New BHTA Boss To Champion High Standards For Customers

In June, the British Healthcare Trades Association (BHTA) got a new boss, Mandie Lavin, an experienced barrister who wants to put care and quality at the heart of the group’s messaging. She succeeded interim chief Andrew Barker, who filled the position since the departure of Tracey White in March.

Ms. Lavin said: “the BHTA has an essential role to play in helping to fairly promote the interests of nearly 500 member companies and ensuring that they have a very high reputation for serving the interests of their many vulnerable customers,” and added that the body should “speak up loudly and effectively on their behalf in order to support their successful growth and ensure that people can continue to buy with confidence from BHTA member companies.”

This is welcome news, from our perspective. The BHTA – of which Shire Mobility is a longtime member – is the main consumer care body for our industry. It is, in some cases, the only recourse for customers who have been given a bad deal to gain some measure of justice. Given that the mobility sector deals with a number of people in vulnerable positions, this is even more important than it is in many other industries.

Members of the BHTA are expected to live up to high standards. And having membership in the organisation should be a clear sign to consumers that they are dealing with a reputable company that passes muster, and is accountable to someone they can easily contact.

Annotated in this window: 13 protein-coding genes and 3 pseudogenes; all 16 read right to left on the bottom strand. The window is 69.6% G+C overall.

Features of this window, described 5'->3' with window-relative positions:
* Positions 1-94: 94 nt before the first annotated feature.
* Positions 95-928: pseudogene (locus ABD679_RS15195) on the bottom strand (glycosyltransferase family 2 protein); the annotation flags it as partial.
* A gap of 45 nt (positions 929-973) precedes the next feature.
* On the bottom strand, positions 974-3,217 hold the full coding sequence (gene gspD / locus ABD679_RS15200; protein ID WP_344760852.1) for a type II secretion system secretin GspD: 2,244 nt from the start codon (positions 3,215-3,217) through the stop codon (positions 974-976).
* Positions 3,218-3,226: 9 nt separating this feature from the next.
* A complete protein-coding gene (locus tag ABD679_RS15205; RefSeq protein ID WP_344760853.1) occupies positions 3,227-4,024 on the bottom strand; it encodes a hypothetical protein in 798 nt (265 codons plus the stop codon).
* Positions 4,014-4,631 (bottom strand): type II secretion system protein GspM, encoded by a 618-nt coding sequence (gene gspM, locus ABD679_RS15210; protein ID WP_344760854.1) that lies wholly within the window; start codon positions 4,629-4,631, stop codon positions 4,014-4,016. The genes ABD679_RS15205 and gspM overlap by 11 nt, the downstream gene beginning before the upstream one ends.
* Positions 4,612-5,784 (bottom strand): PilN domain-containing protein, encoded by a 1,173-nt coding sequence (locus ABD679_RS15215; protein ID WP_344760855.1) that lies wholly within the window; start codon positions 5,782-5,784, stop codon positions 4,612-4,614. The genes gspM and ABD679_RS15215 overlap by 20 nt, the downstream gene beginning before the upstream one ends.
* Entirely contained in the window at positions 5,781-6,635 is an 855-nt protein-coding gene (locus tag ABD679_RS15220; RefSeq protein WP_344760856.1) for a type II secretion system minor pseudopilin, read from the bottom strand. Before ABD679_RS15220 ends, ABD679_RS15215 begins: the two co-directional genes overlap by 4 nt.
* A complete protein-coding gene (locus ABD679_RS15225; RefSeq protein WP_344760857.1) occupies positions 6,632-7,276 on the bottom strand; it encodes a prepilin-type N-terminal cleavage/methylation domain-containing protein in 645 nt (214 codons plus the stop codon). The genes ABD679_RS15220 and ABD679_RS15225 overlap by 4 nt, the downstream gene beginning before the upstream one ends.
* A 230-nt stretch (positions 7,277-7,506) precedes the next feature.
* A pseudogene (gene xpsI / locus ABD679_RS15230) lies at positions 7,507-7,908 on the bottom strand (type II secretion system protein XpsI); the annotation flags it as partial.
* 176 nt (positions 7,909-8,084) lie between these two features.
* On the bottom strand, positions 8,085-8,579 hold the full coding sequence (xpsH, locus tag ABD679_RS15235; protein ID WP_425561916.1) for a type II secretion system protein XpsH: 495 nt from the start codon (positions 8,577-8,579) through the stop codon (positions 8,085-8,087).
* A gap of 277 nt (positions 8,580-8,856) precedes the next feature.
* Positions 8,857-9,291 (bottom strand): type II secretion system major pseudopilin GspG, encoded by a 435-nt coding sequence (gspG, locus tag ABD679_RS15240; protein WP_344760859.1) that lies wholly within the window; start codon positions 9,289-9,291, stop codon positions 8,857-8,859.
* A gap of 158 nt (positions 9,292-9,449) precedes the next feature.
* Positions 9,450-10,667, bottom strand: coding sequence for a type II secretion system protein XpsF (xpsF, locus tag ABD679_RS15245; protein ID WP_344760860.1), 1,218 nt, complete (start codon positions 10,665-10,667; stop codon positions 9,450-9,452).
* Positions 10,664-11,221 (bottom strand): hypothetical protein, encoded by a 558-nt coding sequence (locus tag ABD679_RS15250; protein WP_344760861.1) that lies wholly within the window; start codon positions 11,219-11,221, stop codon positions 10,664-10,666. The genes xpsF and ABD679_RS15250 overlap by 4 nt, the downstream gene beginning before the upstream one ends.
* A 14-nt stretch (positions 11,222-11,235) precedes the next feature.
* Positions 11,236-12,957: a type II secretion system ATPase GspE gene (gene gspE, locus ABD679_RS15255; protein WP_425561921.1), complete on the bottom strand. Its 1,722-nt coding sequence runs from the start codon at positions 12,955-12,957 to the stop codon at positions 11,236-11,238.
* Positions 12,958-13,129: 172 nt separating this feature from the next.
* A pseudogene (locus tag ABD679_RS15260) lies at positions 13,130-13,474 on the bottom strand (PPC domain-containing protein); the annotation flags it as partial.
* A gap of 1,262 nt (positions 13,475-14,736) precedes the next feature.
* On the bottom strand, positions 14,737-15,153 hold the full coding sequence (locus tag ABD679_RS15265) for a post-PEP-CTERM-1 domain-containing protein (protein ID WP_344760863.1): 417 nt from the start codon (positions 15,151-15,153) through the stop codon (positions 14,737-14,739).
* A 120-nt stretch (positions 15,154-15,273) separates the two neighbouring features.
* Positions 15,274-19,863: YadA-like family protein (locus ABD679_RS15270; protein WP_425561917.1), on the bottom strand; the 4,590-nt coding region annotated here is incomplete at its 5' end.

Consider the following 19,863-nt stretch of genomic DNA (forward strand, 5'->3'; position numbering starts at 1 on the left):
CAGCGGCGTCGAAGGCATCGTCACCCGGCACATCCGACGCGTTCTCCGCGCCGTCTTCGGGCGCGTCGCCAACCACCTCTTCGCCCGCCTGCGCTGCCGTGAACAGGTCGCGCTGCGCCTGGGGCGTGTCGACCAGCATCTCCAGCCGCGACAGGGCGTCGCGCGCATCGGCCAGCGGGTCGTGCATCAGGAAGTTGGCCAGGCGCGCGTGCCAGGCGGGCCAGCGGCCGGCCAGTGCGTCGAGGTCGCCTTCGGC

The signs are that Ms. Lavin takes this position seriously, and will work to foster greater awareness of the BHTA’s crucial role in ensuring good outcomes for customers of the mobility industry. All credible and reputable suppliers of mobility aids should be reassured by that news – as should the people who rely on them.

Shire Mobility is not the only industry voice that values the BHTA’s role in mediating between professionals and the public and ensuring high standards of care. Prominent industry voice Dave Thompson MBE (who runs Warrington Disability partnership) said:

“Certainly for me, as a disabled person, I know that if I go on a holiday and it goes wrong I call ABTA, I know if my energy goes wrong I call Ofgem. The BHTA – are they not the watchdog of the mobility trade? Well then why don’t I know about them?”

Hopefully, Ms. Lavin will increase the public’s awareness of this valuable organisation and in doing so empower the vulnerable to ask for more from their mobility providers.

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